where is the number of utterances in the evaluation set and is the -th reference. For the utterance-level latency, we take an average of the mean latency in each utterance as follows:

We mainly report average, median, 90th and 99th percentile of the corpus-level latency distributions. Since the length of hypothesis must be equal to that of the corresponding reference for these metrics, we conduct teacher-forcing when calculating the latency.

4 Strategies for minimum latency training

In this section, we propose minimum latency training strategies applicable in the encoder and decoder to reduce the latency of streaming S2S models. We leverage external hard alignments obtained from the acoustic model in the hybrid system. The acoustic model is trained to minimize senone-level framewise cross-entropy (CE) loss. Let ( is a -dimensional one-hot vector, : vocabulary size) be a hard alignment corresponding to the input sequence , and be a sequence of token boundaries (end points) for each reference . can be obtained from .

4.1 Leveraging hard alignments in the encoder

4.1.1 Multi-task learning with framewise CE objective (MTL-CE)

We first propose the multi-task learning with framewise cross-entropy (CE) objective by using the hard alignments. We hypothesize that framewise supervision regularize encoder representations so that each encoder output is aligned to the true acoustic location, which would be helpful for calculating accurate boundaries in Eq. (2.1

). We attach another softmax layer for framewise CE objective on top of the encoder and jointly optimize CE objective

(S2S branch) and framewise CE objective (CE branch

) by linearly interpolating with a tunable hyperparameter

():

(4)

where , and are posterior distributions from the CE branch. Following [38], we insert two linear projection layers after the top encoder layer for each branch as the bottleneck layers (see Figure 2). Both outputs from two projection layers are concatenated and fed into the S2S branch. The softmax layer in the framewise CE branch is discarded during inference.

4.1.2 Pre-training with the framewise CE objective (PT-CE)

Next, we propose a pre-training of the encoder with framewise CE objective. Specifically, we first train the encoder only until convergence by setting in Eq. (4) to 1.0 (stage-1), and then optimize the entire parameters except for the CE branch by setting to 0 (stage-2). By doing this, we do not have to carefully tune the weight for the framewise CE objective . In this method, we do not stack any linear projection layers on the encoder as in Section 4.1.1.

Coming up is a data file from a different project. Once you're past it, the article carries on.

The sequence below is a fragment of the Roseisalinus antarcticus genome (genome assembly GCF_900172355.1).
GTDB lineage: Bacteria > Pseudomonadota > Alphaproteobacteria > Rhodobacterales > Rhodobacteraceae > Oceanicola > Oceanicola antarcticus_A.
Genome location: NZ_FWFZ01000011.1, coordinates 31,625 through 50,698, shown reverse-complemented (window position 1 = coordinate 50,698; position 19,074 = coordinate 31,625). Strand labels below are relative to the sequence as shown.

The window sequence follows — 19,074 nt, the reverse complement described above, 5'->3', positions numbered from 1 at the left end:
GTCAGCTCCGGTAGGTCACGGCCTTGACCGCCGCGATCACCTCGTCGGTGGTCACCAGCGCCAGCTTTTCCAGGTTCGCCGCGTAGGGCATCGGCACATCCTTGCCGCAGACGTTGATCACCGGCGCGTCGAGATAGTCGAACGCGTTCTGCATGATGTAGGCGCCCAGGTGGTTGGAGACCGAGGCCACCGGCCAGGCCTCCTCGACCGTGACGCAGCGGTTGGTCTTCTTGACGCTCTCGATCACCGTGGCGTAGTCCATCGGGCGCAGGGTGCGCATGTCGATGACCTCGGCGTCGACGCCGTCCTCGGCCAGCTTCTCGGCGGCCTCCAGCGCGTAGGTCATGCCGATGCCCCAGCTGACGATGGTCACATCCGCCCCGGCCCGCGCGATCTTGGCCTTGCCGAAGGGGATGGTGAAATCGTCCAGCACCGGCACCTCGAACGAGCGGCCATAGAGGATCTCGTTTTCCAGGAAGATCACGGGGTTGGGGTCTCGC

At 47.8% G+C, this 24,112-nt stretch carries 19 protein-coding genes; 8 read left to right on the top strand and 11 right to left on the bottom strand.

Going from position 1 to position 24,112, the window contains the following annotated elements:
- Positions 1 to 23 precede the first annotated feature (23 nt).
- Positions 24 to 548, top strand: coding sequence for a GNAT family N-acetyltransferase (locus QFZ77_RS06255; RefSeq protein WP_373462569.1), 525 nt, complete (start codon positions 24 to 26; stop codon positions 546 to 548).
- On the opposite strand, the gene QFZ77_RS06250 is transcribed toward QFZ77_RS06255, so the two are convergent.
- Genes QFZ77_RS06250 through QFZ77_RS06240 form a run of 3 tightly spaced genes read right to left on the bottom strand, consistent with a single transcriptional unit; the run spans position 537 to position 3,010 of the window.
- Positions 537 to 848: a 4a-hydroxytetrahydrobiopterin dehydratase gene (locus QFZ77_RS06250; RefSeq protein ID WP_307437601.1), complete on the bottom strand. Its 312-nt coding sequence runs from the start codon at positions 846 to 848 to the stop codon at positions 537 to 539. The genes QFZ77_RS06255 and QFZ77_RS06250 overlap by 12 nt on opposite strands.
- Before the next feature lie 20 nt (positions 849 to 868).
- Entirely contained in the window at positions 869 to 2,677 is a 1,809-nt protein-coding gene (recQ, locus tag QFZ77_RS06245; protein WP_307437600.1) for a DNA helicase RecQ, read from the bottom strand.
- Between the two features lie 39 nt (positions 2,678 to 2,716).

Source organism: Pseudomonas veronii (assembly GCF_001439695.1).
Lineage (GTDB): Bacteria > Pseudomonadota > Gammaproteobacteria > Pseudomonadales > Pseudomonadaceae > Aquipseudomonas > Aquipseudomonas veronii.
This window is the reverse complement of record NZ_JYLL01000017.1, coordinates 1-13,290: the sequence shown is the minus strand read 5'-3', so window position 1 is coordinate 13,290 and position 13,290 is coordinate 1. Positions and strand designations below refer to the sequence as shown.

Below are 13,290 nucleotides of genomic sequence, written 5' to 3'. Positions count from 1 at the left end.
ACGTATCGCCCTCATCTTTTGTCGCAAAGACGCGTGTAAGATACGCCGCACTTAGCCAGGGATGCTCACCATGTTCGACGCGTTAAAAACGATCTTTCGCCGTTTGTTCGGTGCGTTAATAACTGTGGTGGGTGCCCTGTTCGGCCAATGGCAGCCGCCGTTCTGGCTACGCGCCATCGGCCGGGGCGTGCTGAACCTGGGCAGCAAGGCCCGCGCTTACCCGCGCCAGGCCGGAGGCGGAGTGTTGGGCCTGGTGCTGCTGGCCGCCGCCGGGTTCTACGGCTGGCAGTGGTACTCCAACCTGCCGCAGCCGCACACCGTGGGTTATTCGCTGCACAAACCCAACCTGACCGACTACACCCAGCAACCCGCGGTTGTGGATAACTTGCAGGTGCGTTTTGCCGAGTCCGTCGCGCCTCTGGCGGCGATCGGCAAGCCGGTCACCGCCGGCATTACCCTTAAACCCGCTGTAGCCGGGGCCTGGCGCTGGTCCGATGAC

Figure 2: System overview of leveraging external hard alignments

4.2 Leveraging hard alignments in the decoder

4.2.1 Delay constrained training (DeCoT)

The above two methods utilize the hard alignments on the encoder side. Here, we leverage them on the decoder side. Since is optimized by marginalizing all possible alignments during training, they can include arbitrary future contexts as long as the monotonicity is not violated, which leads to increasing the latency. Therefore, we remove inappropriate alignments whose boundaries surpass the acceptable latency [frame] in Eq. (2) as follows:

where is the -th gold boundary. This delay constrained training (DeCoT) is illustrated in the top left box in Figure 2.

DeCoT is investigated for the CTC acoustic models in [30] and we extend it to MoChA, which is also optimized by marginalizing all possible alignment paths. Unlike CTC, where alignments are calculated with the forward-backward algorithm, the expected boundaries in MoChA are calculated only in a forward direction because of the sequential dependency in the decoder. This causes the exponential decay of and leads to almost zero context vectors, especially in the latter part of the output sequence. To recover this, we introduce a regularization term to keep the number of boundaries as close as possible to the length of output tokens :

where () is a tunable hyperparameter. We name this quantity loss inspired by [11]. Quantity loss emphasizes the valid alignments during the marginalization process and has the similar effect to re-normalizing of attention weights. Note that should not be explicitly normalized over the encoder outputs since we cannot see the entire outputs during the inference [29].

4.2.2 Minimum latency training (MinLT)